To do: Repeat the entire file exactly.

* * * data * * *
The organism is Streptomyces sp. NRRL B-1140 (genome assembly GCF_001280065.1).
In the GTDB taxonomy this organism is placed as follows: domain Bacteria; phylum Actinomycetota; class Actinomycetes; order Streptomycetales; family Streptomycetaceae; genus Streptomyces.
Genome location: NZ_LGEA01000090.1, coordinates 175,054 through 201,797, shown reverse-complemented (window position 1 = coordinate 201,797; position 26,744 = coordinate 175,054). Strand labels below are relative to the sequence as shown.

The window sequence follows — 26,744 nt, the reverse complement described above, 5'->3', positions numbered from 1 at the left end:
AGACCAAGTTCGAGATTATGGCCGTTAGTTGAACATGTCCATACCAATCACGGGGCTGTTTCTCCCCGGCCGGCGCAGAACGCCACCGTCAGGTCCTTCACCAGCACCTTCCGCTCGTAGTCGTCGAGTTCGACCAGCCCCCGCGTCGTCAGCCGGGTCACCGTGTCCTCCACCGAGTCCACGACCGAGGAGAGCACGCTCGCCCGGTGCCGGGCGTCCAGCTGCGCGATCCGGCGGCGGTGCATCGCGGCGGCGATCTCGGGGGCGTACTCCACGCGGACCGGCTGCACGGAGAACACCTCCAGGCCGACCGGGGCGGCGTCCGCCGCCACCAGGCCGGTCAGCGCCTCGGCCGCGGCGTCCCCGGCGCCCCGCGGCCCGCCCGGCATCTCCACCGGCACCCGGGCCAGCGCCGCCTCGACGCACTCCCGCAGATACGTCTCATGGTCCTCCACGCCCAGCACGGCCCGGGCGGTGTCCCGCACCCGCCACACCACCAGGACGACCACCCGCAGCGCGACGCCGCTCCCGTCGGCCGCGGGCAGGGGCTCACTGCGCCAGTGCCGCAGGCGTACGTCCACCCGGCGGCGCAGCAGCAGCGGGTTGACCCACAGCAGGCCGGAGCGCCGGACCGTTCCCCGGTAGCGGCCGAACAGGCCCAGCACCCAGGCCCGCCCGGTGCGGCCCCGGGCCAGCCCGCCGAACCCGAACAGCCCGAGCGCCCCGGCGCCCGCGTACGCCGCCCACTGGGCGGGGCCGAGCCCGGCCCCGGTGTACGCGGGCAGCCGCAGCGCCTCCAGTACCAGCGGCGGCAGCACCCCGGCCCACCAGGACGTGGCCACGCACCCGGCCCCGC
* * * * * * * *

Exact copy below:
The organism is Streptomyces sp. NRRL B-1140 (genome assembly GCF_001280065.1).
In the GTDB taxonomy this organism is placed as follows: domain Bacteria; phylum Actinomycetota; class Actinomycetes; order Streptomycetales; family Streptomycetaceae; genus Streptomyces.
Genome location: NZ_LGEA01000090.1, coordinates 175,054 through 201,797, shown reverse-complemented (window position 1 = coordinate 201,797; position 26,744 = coordinate 175,054). Strand labels below are relative to the sequence as shown.

The window sequence follows — 26,744 nt, the reverse complement described above, 5'->3', positions numbered from 1 at the left end:
AGACCAAGTTCGAGATTATGGCCGTTAGTTGAACATGTCCATACCAATCACGGGGCTGTTTCTCCCCGGCCGGCGCAGAACGCCACCGTCAGGTCCTTCACCAGCACCTTCCGCTCGTAGTCGTCGAGTTCGACCAGCCCCCGCGTCGTCAGCCGGGTCACCGTGTCCTCCACCGAGTCCACGACCGAGGAGAGCACGCTCGCCCGGTGCCGGGCGTCCAGCTGCGCGATCCGGCGGCGGTGCATCGCGGCGGCGATCTCGGGGGCGTACTCCACGCGGACCGGCTGCACGGAGAACACCTCCAGGCCGACCGGGGCGGCGTCCGCCGCCACCAGGCCGGTCAGCGCCTCGGCCGCGGCGTCCCCGGCGCCCCGCGGCCCGCCCGGCATCTCCACCGGCACCCGGGCCAGCGCCGCCTCGACGCACTCCCGCAGATACGTCTCATGGTCCTCCACGCCCAGCACGGCCCGGGCGGTGTCCCGCACCCGCCACACCACCAGGACGACCACCCGCAGCGCGACGCCGCTCCCGTCGGCCGCGGGCAGGGGCTCACTGCGCCAGTGCCGCAGGCGTACGTCCACCCGGCGGCGCAGCAGCAGCGGGTTGACCCACAGCAGGCCGGAGCGCCGGACCGTTCCCCGGTAGCGGCCGAACAGGCCCAGCACCCAGGCCCGCCCGGTGCGGCCCCGGGCCAGCCCGCCGAACCCGAACAGCCCGAGCGCCCCGGCGCCCGCGTACGCCGCCCACTGGGCGGGGCCGAGCCCGGCCCCGGTGTACGCGGGCAGCCGCAGCGCCTCCAGTACCAGCGGCGGCAGCACCCCGGCCCACCAGGACGTGGCCACGCACCCGGCCCCGC